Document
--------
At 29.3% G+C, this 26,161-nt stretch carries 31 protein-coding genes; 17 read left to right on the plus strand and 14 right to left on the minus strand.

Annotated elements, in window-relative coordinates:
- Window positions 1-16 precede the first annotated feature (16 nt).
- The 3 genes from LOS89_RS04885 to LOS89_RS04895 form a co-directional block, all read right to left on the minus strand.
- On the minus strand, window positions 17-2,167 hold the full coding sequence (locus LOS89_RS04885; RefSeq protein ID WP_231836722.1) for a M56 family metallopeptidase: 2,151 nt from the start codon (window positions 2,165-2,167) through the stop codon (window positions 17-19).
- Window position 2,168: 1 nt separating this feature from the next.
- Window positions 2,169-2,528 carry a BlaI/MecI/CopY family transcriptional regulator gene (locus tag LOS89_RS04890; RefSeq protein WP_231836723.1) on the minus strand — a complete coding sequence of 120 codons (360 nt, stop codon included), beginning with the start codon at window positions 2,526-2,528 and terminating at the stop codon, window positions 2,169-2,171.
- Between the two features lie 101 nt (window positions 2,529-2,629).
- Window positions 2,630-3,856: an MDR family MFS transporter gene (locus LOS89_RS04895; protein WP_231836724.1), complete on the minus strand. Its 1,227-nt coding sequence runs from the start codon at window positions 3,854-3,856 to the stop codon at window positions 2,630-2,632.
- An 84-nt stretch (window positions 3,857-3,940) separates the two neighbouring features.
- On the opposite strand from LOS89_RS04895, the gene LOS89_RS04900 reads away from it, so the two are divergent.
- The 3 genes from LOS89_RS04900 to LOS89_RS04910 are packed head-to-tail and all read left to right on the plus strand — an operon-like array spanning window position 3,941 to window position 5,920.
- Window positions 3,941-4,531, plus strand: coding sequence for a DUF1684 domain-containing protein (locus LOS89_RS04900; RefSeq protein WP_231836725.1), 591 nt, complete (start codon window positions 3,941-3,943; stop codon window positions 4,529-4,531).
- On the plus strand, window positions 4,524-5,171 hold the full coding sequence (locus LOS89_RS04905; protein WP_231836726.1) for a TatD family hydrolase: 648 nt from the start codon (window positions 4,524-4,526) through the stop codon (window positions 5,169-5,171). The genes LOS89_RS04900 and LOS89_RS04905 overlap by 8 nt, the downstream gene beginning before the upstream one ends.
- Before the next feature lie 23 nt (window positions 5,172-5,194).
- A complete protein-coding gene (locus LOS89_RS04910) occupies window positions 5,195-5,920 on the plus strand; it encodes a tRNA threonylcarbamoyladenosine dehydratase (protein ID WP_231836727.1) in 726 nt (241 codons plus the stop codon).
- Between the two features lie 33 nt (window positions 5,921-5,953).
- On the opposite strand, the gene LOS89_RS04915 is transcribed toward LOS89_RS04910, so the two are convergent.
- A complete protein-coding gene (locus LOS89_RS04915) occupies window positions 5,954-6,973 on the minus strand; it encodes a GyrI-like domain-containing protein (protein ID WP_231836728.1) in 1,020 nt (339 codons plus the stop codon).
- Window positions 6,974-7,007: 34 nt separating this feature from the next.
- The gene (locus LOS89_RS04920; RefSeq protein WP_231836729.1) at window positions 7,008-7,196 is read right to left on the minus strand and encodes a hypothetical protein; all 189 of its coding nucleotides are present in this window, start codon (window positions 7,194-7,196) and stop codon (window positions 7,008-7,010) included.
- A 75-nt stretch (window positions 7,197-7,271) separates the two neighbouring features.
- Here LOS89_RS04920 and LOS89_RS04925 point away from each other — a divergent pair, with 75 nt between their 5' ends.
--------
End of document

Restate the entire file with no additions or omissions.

At 29.3% G+C, this 26,161-nt stretch carries 31 protein-coding genes; 17 read left to right on the plus strand and 14 right to left on the minus strand.

Annotated elements, in window-relative coordinates:
- Window positions 1-16 precede the first annotated feature (16 nt).
- The 3 genes from LOS89_RS04885 to LOS89_RS04895 form a co-directional block, all read right to left on the minus strand.
- On the minus strand, window positions 17-2,167 hold the full coding sequence (locus LOS89_RS04885; RefSeq protein ID WP_231836722.1) for a M56 family metallopeptidase: 2,151 nt from the start codon (window positions 2,165-2,167) through the stop codon (window positions 17-19).
- Window position 2,168: 1 nt separating this feature from the next.
- Window positions 2,169-2,528 carry a BlaI/MecI/CopY family transcriptional regulator gene (locus tag LOS89_RS04890; RefSeq protein WP_231836723.1) on the minus strand — a complete coding sequence of 120 codons (360 nt, stop codon included), beginning with the start codon at window positions 2,526-2,528 and terminating at the stop codon, window positions 2,169-2,171.
- Between the two features lie 101 nt (window positions 2,529-2,629).
- Window positions 2,630-3,856: an MDR family MFS transporter gene (locus LOS89_RS04895; protein WP_231836724.1), complete on the minus strand. Its 1,227-nt coding sequence runs from the start codon at window positions 3,854-3,856 to the stop codon at window positions 2,630-2,632.
- An 84-nt stretch (window positions 3,857-3,940) separates the two neighbouring features.
- On the opposite strand from LOS89_RS04895, the gene LOS89_RS04900 reads away from it, so the two are divergent.
- The 3 genes from LOS89_RS04900 to LOS89_RS04910 are packed head-to-tail and all read left to right on the plus strand — an operon-like array spanning window position 3,941 to window position 5,920.
- Window positions 3,941-4,531, plus strand: coding sequence for a DUF1684 domain-containing protein (locus LOS89_RS04900; RefSeq protein WP_231836725.1), 591 nt, complete (start codon window positions 3,941-3,943; stop codon window positions 4,529-4,531).
- On the plus strand, window positions 4,524-5,171 hold the full coding sequence (locus LOS89_RS04905; protein WP_231836726.1) for a TatD family hydrolase: 648 nt from the start codon (window positions 4,524-4,526) through the stop codon (window positions 5,169-5,171). The genes LOS89_RS04900 and LOS89_RS04905 overlap by 8 nt, the downstream gene beginning before the upstream one ends.
- Before the next feature lie 23 nt (window positions 5,172-5,194).
- A complete protein-coding gene (locus LOS89_RS04910) occupies window positions 5,195-5,920 on the plus strand; it encodes a tRNA threonylcarbamoyladenosine dehydratase (protein ID WP_231836727.1) in 726 nt (241 codons plus the stop codon).
- Between the two features lie 33 nt (window positions 5,921-5,953).
- On the opposite strand, the gene LOS89_RS04915 is transcribed toward LOS89_RS04910, so the two are convergent.
- A complete protein-coding gene (locus LOS89_RS04915) occupies window positions 5,954-6,973 on the minus strand; it encodes a GyrI-like domain-containing protein (protein ID WP_231836728.1) in 1,020 nt (339 codons plus the stop codon).
- Window positions 6,974-7,007: 34 nt separating this feature from the next.
- The gene (locus LOS89_RS04920; RefSeq protein WP_231836729.1) at window positions 7,008-7,196 is read right to left on the minus strand and encodes a hypothetical protein; all 189 of its coding nucleotides are present in this window, start codon (window positions 7,194-7,196) and stop codon (window positions 7,008-7,010) included.
- A 75-nt stretch (window positions 7,197-7,271) separates the two neighbouring features.
- Here LOS89_RS04920 and LOS89_RS04925 point away from each other — a divergent pair, with 75 nt between their 5' ends.